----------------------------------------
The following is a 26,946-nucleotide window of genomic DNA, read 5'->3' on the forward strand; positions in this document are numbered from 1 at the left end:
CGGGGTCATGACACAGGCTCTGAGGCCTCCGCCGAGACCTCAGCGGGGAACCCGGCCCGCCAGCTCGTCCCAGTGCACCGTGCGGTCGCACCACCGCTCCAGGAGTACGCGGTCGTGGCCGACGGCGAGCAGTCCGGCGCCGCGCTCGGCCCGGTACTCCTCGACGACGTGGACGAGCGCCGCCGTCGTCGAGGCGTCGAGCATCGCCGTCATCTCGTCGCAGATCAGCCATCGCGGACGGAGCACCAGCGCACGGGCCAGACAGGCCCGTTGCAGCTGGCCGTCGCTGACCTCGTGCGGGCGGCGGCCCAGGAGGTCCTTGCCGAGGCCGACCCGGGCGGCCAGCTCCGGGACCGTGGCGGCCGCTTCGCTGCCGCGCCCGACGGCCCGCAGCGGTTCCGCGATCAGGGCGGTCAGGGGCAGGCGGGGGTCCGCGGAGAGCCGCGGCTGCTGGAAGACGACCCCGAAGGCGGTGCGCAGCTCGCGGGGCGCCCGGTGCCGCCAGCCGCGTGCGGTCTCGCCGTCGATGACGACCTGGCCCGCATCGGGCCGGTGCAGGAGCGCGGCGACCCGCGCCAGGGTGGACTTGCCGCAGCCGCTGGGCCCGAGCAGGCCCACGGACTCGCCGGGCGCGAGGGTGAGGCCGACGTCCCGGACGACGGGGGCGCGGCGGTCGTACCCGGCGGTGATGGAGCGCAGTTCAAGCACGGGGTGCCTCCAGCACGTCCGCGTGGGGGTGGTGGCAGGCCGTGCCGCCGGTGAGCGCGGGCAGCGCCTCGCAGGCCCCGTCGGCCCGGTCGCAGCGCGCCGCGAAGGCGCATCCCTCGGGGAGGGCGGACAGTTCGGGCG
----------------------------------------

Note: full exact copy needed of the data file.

The following is a 26,946-nucleotide window of genomic DNA, read 5'->3' on the forward strand; positions in this document are numbered from 1 at the left end:
CGGGGTCATGACACAGGCTCTGAGGCCTCCGCCGAGACCTCAGCGGGGAACCCGGCCCGCCAGCTCGTCCCAGTGCACCGTGCGGTCGCACCACCGCTCCAGGAGTACGCGGTCGTGGCCGACGGCGAGCAGTCCGGCGCCGCGCTCGGCCCGGTACTCCTCGACGACGTGGACGAGCGCCGCCGTCGTCGAGGCGTCGAGCATCGCCGTCATCTCGTCGCAGATCAGCCATCGCGGACGGAGCACCAGCGCACGGGCCAGACAGGCCCGTTGCAGCTGGCCGTCGCTGACCTCGTGCGGGCGGCGGCCCAGGAGGTCCTTGCCGAGGCCGACCCGGGCGGCCAGCTCCGGGACCGTGGCGGCCGCTTCGCTGCCGCGCCCGACGGCCCGCAGCGGTTCCGCGATCAGGGCGGTCAGGGGCAGGCGGGGGTCCGCGGAGAGCCGCGGCTGCTGGAAGACGACCCCGAAGGCGGTGCGCAGCTCGCGGGGCGCCCGGTGCCGCCAGCCGCGTGCGGTCTCGCCGTCGATGACGACCTGGCCCGCATCGGGCCGGTGCAGGAGCGCGGCGACCCGCGCCAGGGTGGACTTGCCGCAGCCGCTGGGCCCGAGCAGGCCCACGGACTCGCCGGGCGCGAGGGTGAGGCCGACGTCCCGGACGACGGGGGCGCGGCGGTCGTACCCGGCGGTGATGGAGCGCAGTTCAAGCACGGGGTGCCTCCAGCACGTCCGCGTGGGGGTGGTGGCAGGCCGTGCCGCCGGTGAGCGCGGGCAGCGCCTCGCAGGCCCCGTCGGCCCGGTCGCAGCGCGCCGCGAAGGCGCATCCCTCGGGGAGGGCGGACAGTTCGGGCG